DUKE ELLINGTON-LEE FRIEDLANDER

Terry Teachout’s DUKE: A Life of Duke Ellington (Gotham Books, 2013) will certainly be among the most discussed books of this era. Part of the reason is that the book, as Teachout freely admits, is not a work of scholarship but a synthesis of previously researched information. On the one hand this is valuable because it corrects mistakes and resolves inconsistencies. Yet it is also a missed opportunity to call our attention to the overlooked and underappreciated.

Teachout’s day gig is for the Wall Street Journal where he is the drama critic. He has written previous biographies of H.L. Mencken, George Balanchine and Louis Armstrong. He is thorough in discussing his choice of topics but it is that choice where one can immediately take issue.

There is considerable space devoted to the longer works. This would start with the 1935 version of “Reminiscing In Tempo” and carry through to the “3d Sacred Concert” of 1973. Ellington’s reasons for undertaking these various projects and how he dealt with each one is dealt with at great length.

Why? Ellington’s longer works after A Tone Parallel To Harlem in 1951 were often patchwork assemblies of earlier material fleshed out by a few new items, frequently the work of Billy Strayhorn. A production such as My People, from 1963, would contain music which was originally a part of Black, Brown and Beige and would have a newer piece, such as “David Danced”, later integrated into The First Sacred Concert. The Newport Jazz Festival Suite, from 1956, was three separate tunes, two of them written by Strayhorn, with little in the way of connective tissue.

Porter’s theory is that Ellington recognized that the black audience was not going to be there for him with the numbers and enthusiasm of the 1930s. The white media was impressed by Carnegie Hall appearances, fancy sounding compositions, special commissions, etc. That coverage was the entrée to the white audience which he would need in greater numbers in the coming years. It was unlikely that they would be interested in ‘A Portrait of Bert Williams”, “Across The Tracks Blues” or “ A Gathering In a Clearing”.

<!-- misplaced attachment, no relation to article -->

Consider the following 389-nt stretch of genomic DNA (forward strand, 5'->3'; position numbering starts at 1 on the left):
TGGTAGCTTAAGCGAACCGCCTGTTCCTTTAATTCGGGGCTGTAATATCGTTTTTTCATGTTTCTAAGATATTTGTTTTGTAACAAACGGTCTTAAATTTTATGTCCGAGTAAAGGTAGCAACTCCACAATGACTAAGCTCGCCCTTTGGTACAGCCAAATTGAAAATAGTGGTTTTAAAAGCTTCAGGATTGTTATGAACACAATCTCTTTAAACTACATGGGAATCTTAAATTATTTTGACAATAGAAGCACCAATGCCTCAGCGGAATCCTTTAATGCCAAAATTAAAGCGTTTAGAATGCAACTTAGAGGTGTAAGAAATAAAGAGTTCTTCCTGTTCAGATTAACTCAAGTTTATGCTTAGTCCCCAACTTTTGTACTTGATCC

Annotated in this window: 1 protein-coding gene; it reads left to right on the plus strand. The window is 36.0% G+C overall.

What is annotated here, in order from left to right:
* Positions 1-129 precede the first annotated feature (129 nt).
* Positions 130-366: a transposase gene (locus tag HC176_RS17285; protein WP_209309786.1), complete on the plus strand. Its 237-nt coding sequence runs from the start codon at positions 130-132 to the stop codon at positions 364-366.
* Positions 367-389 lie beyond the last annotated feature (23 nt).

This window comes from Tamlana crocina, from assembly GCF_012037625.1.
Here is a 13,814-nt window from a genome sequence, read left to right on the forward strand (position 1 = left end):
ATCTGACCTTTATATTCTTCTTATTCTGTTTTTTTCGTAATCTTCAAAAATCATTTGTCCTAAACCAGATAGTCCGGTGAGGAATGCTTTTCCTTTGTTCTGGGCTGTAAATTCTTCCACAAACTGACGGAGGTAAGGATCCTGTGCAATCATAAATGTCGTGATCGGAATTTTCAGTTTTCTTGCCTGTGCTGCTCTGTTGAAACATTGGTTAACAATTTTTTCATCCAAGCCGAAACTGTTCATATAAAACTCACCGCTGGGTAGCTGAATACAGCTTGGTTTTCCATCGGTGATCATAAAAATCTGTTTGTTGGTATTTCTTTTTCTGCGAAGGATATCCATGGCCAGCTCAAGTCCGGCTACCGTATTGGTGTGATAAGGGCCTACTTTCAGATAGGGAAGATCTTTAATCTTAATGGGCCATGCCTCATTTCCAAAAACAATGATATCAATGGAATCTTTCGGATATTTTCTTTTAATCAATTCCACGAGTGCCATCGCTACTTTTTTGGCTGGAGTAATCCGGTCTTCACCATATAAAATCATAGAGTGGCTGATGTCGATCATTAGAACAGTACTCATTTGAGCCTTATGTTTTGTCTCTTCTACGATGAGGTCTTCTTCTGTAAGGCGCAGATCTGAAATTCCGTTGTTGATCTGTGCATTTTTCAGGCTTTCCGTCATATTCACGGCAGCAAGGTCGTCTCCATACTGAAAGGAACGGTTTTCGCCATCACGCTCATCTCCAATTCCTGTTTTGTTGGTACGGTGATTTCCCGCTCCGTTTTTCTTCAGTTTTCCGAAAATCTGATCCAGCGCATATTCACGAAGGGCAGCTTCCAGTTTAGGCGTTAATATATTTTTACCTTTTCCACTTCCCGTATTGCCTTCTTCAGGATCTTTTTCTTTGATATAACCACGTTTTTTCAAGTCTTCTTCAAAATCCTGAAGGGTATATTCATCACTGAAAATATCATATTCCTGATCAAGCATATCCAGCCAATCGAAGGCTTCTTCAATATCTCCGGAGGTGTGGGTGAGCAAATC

Those three titles are glowing examples of what Ellington did best-short form, not long form. There are dozens of Ellington recordings, big band and small, that deserve to be better known. At its core, the Duke Ellington Orchestra was a great blues band and what it did with longer works is not nearly as important as what it recorded on 78s.

Teachout is a big fan of Billy Strayhorn, who gets more coverage than Johnny Hodges. There is a lengthy discussion of who did what in the Ellington-Strayhorn writing partnership but the Strayhorn presented here comes off as something of a whiner. He is constantly complaining about one thing or another without recognizing that his own choices are as much at fault for his problems with Ellington.

A discussion of Newport 1956 is told largely in the words of George Avakian. There is lingering doubt about some of the events of that day and Teachout repeats the canard that somehow Jo Jones, neither seen nor heard by the band members, helped to inspire the performance of “Diminuendo and Crescendo In Blue”. And Avakian doesn’t address the fact that there is overdubbed applause on the original LP. Teachout doesn’t get the Gonsalves solo which he refers to as “banal and repetitive”. How silly.

After reading DUKE, I’m not certain that the Ellington story can be told in a single volume. Teachout brings in too much about Ellington’s romantic relationships, especially those with Evie Ellis and Fernanda de Castro Monte. To say that Ellington liked sex is a considerable understatement but Teachout seems to fault him for not adhering to a celibate lifestyle while on the road. If the idea was to personalize Ellington, he succeeds as much as he can but Ellington was not forthcoming with personal details and Teachout admits on his final page of text: “Everybody knows him-yet no one knows him. That was the way he wanted it.”

PLAYING FOR THE BENEFIT OF THE BAND (Yale University Art Gallery/Yale University Press) is a new compilation of photography by Lee Friedlander. Shot in New Orleans on various visits from the late 1950s to the early 1980s, these are page size black and white photos. And the full range of black music is covered here: individual portraits (including one of Papa Jack Laine), brass bands shot mostly on the street, blues artists, Mardi Gras Indians (including a very young
Monk Boudreaux), street preachers and gospel singers including several of Mahalia Jackson. There are introductory remarks from a 1958 interview of Baby Dodds.

Friedlander is one of our great photographers and this is his third book devoted to musical subjects. More, please.